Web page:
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Average price for a Thanksgiving meal in Virginia is $91.30
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Average price for a Thanksgiving meal in Virginia is $91.30

RICHMOND—As the cost of consumer goods continues to trend upward, so has the price of a Thanksgiving meal.

According to an informal survey conducted by the Virginia Farm Bureau Federation, the average cost to prepare a traditional Thanksgiving meal for 10 is $91.30, or $9.13 per person.

The survey’s menu consists of turkey, ham, stuffing, sweet potatoes, russet potatoes, rolls, carrots, celery, cranberries, green beans, peas, milk and pumpkin pie with whipped cream.

A meal without ham, russet potatoes and green beans costs $66.88, or $6.68 per person.

This year’s statewide average increased by $17.39—a 24% increase—from the 2022 average of $73.91 for a 10-person meal.

Prices reported by volunteer shoppers were collected between Oct. 25 and Nov. 6—before major retailers began offering holiday discounts, promotional sales or coupons.

This year, the average per-pound price for a whole frozen turkey during the data collection was $2.18. But on Nov. 8, when one major supermarket chain ran its weekly sale ad, consumers could buy a whole frozen turkey for 39 cents per pound.

The U.S. Department of Agriculture’s Nov. 10 retail report indicated that the Southeast region’s average price for an 8- to 16-pound whole frozen turkey was $.87 per pound, down from $1.43 per pound in the Nov. 3 report. The Nov. 10 report also said 66.9% of Southeast stores were running sales promotions, versus just 13.8% in the Nov. 3 report.

“Although turkeys are plentiful in Virginia and across the country this year, with the state’s production up 5.5% from a year ago to 15.4 million birds, there has been a trend of retailers waiting to run promotional prices and sales closer to the holidays,” noted Elijah Griles, VFBF commodity specialist. “This is consistent with this year’s Thanksgiving dinner survey findings.”

This is the 20th year Virginia Farm Bureau has conducted the survey, which is based on an annual survey organized by American Farm Bureau Federation. Volunteer shoppers checked prices online and in person at 45 grocery stores throughout the state.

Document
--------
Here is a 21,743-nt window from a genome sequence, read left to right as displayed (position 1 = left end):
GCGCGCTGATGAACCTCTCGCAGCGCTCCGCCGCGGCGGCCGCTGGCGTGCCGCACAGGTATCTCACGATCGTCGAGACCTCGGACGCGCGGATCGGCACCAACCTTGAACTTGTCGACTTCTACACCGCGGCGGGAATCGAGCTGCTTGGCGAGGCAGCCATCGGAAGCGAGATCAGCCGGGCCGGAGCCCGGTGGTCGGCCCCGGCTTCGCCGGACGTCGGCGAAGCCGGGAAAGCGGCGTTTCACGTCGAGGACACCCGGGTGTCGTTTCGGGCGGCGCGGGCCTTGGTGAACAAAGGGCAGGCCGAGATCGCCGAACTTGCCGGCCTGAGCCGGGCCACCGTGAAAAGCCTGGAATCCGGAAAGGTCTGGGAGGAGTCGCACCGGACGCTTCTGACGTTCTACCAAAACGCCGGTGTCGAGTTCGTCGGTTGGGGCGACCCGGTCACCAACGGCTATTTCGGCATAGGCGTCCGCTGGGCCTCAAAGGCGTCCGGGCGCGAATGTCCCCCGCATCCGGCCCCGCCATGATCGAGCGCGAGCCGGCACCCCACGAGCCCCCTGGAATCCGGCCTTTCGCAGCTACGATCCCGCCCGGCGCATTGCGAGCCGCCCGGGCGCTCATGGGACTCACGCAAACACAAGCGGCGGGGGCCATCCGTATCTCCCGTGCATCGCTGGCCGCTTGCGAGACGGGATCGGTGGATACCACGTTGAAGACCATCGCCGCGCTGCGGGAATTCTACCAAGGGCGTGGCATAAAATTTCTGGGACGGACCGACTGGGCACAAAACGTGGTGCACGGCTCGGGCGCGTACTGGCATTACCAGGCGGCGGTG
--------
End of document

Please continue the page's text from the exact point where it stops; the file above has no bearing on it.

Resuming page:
The VFBF survey showed the average cost of a 16-pound turkey was $34.86, or $2.18 per pound. This represents a 24% increase in price versus the 2022 average of $1.76 per pound.

The Farm Bureau survey discovered the average price for a 4-pound boneless ham was $18.45, while last year the average price for a 4-pound bone-in ham was $10.24.

“There’s a significant price difference between boneless and bone-in ham, which could easily explain the large increase this year,” Griles explained.

Consumers pay more for boneless hams because it costs more to produce them due to the processing involved, like deboning and packaging.

As for the other ingredients for a traditional Thanksgiving meal, the survey showed that a gallon of whole milk was $3.47; frozen peas, $1.77; frozen green beans, $1.84; three pounds of sweet potatoes, $3.06; a 5-pound bag of russet potatoes, $4.13; fresh celery, $1.91; fresh carrots, $1.17; two pie shells, $3.43; whipping cream, $3.47; canned pumpkin pie filling, $4.21; fresh cranberries, $2.43; stuffing mix, $3.30; and a dozen dinner rolls, $3.80.

Most items increased in price versus 2022 values except for sweet potatoes, russet potatoes, whole milk and whipping cream, which were all less than last year.

The locality with the highest average cost for a traditional Thanksgiving meal was Powhatan County at $124.84. The locality with the lowest average cost was the city of Richmond at $57.93 for a 10-person meal.

Inflation continues to affect families across the country, including the nation’s farmers.

“Although there is a great deal of volatility and unpredictability in both production costs and marketing of agricultural products, farmers are efficient and effective at what they do and they persevere to provide food for our tables in Virginia, across the nation and around the world,” noted VFBF president Wayne F. Pryor.

Consumers do have some options for lowering their Thanksgiving meal costs, Griles said. They can compare store prices, look for special promotions and buy store brands rather than name brands.

Nationally, American Farm Bureau Federation’s survey found the average cost of its classic Thanksgiving meal for 10 was $61.17, a 4.5% decrease from $64.05 in 2022. The basic AFBF survey does not include ham, russet potatoes and green beans. With these items included in the AFBF findings, the national average cost for a traditional meal was $84.75, 8% lower than the cost in Virginia.

Veronica Nigh, senior economist for AFBF, noted that turkey prices nationally were down 5.6% because of the reduction in avian influenza cases.

AFBF also reported that volunteer shoppers checked prices Nov. 1-5, before most grocery store chains began featuring whole frozen turkeys at sharply lower prices. Details about the AFBF survey findings are available at fb.org/newsroom.

Media: Contact Griles at 804-290-1713 or Pam Wiley, VFBF vice president of communications, at 804-291-6315.

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